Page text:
What turbulent times we live in.  Currently, breakfast time consists of listening to BBC news on the radio over the noise of the boiling kettle, chomping melancholically on a large bowl of granola as the fallout of brexit continues and our political parties go from one degree of chaos to another. I look out of the window and wonder if we might get a glimpse of summer today, and whether or not I can be bothered to go to the gym. The tea brews and is poured, and my thoughts drift sleepily between the heavy and the mundane. I have another helping of granola as I contemplate.

I’m not trying to make a point or anything, but in times of uncertainty I find it best to stick to what you know. If it ain’t broke, and all that. And granola ain’t broke. It’s quick, it’s tasty, it’s satisfying, it’s reassuring. Think we can all do with some of that right now.

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It’s over.

The birds are so loud, so chirpy, so alive, and I wonder, as I sit here in my summer dress, watching the world go by, have they always been so happy? Even the air smells fresher to senses that are free. How long I have waited to feel the sun on my skin and the wind in my hair without the overwhelming burden of guilt. I can listen to the bells of Oxford and appreciate the richness of their chimes, the depth of their tones, without feeling panic at the onward march of time. There is nowhere I have to be,  nothing I need to do. And it is summer at last, and the world is alive and rejoicing with me. There can be no greater contentment than this.

The last few weeks have been rougher than any I’ve known in my privileged life. I’d forgotten what it was like not to feel exhausted to the core, to wake without feeling sickening dread at the thought of the day ahead, to sleep at night without bad dreams. I’ve watched strong men and women snap in two, perhaps irreversibly.

So when we flowed out of the exam schools onto the street on Friday after our last exam, all two hundred odd historians bearing their red carnations, I have never felt such tangible relief. In a surreal, exhausted daze our friends near blinded us with champagne before thrusting bottles into our eager, shaking hands; paint and silly string and glitter and flour and foam were pelted from all angles and confetti rained from the sky like one enormous street party. I couldn’t stop laughing and laughing and laughing; the sun came out and the cheering and the laughing and the popping of party poppers and champagne bottles was so loud, so raucous, so giddying; euphoric to the point of madness. I stumbled back to my room, shedding glitter and silly string across the ancient quods, and washed my hair three times but couldn’t get it glitter-free. I drank more champagne and played loud music and threw all my papers up in the air and watched them flutter to the floor as the late afternoon light poured through the windows. I went out and celebrated properly, and then slept for twelve hours straight.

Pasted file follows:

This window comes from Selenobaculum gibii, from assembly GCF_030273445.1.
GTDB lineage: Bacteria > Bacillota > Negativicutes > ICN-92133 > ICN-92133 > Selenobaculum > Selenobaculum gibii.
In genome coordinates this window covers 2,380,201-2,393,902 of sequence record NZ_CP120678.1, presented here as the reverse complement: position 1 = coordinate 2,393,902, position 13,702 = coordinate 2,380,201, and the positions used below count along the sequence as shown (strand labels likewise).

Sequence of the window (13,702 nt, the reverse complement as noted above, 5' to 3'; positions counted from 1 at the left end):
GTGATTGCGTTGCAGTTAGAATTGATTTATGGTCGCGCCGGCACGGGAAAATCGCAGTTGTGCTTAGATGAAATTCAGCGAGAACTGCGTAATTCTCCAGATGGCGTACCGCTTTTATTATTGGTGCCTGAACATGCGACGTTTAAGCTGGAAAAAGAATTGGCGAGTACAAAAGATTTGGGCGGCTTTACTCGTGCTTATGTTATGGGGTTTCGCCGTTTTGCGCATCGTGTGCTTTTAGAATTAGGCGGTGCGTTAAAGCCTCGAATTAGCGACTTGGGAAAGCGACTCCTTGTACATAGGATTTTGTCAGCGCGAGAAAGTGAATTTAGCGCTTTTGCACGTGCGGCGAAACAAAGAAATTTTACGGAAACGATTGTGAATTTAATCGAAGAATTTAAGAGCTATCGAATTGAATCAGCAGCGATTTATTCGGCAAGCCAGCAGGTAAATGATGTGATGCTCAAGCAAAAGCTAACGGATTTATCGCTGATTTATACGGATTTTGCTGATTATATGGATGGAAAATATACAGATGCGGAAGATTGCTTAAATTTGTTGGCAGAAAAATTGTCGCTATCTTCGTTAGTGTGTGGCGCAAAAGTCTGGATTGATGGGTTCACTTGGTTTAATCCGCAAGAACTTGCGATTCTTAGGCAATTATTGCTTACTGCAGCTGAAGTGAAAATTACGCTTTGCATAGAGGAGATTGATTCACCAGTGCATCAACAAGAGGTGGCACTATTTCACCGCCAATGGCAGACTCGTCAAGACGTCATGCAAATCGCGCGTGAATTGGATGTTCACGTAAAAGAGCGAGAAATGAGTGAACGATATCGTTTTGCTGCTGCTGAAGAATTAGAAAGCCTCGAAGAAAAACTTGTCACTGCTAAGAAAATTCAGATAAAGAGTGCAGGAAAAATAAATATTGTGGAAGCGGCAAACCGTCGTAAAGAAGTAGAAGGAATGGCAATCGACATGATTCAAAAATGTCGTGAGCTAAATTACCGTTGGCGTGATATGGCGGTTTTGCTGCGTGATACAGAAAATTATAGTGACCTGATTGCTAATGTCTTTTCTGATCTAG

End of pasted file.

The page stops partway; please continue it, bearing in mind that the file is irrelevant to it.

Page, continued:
My eating until that moment of emancipation was erratic at best. Granola bars, along with coffee and gin, were a staple of my diet. They’re just so quick to make, keep for days, and can be eaten in thirty seconds behind a bookcase in the Bodleian. I made them so many times and in so many different variations that I can safely say these are the best. They hold together well, they’re the right sweetness and the right flavour, but of course you can adapt the add-ins to suit your tastes and what you have on hand. Whilst I can’t bring myself to eat them again for a long time yet, I did manage to recreate them for those unfortunate souls who still need study fuel, or anyone who just needs a good, tasty snack that’s solid enough to eat on the go. View Full Post

Granola is one of those things that I love but don’t make too often just because I can’t control myself around it. This is by far the tastiest batch I’ve ever made and I’ve been eating it for breakfast, lunch, dinner and any other time in between. Providing you have more self control than me, though (which won’t be hard) it’s a great thing to have a big jar of stashed away in the cupboard for a speedy breakfast. (For days when your tutor decides she wants that essay 24 hours earlier than previously specified, for example, or your Russian teacher decides that the best time for a 1 on 1 class is at 8 o’clock in the morning. Both were realities for me this week. Thank you, granola.) I like mine with milk, yogurt, fruit or sprinkled on smoothies, but really the possibilities are endless.

So why would you bother making your own when you can just buy it at the supermarket for less money and time? Well, firstly, the taste of homemade granola is far superior. Secondly, you get to pick what’s in it! You can choose whatever fruit, nuts, and flavours you like; my recipe is just a guide and reflects my preferences but once you have the basic formula you can really make it your own. Shop-bought granola is also loaded with sugar, bad fats, chemicals, and is heavily processed; your body will far prefer this more natural and healthy alternative.

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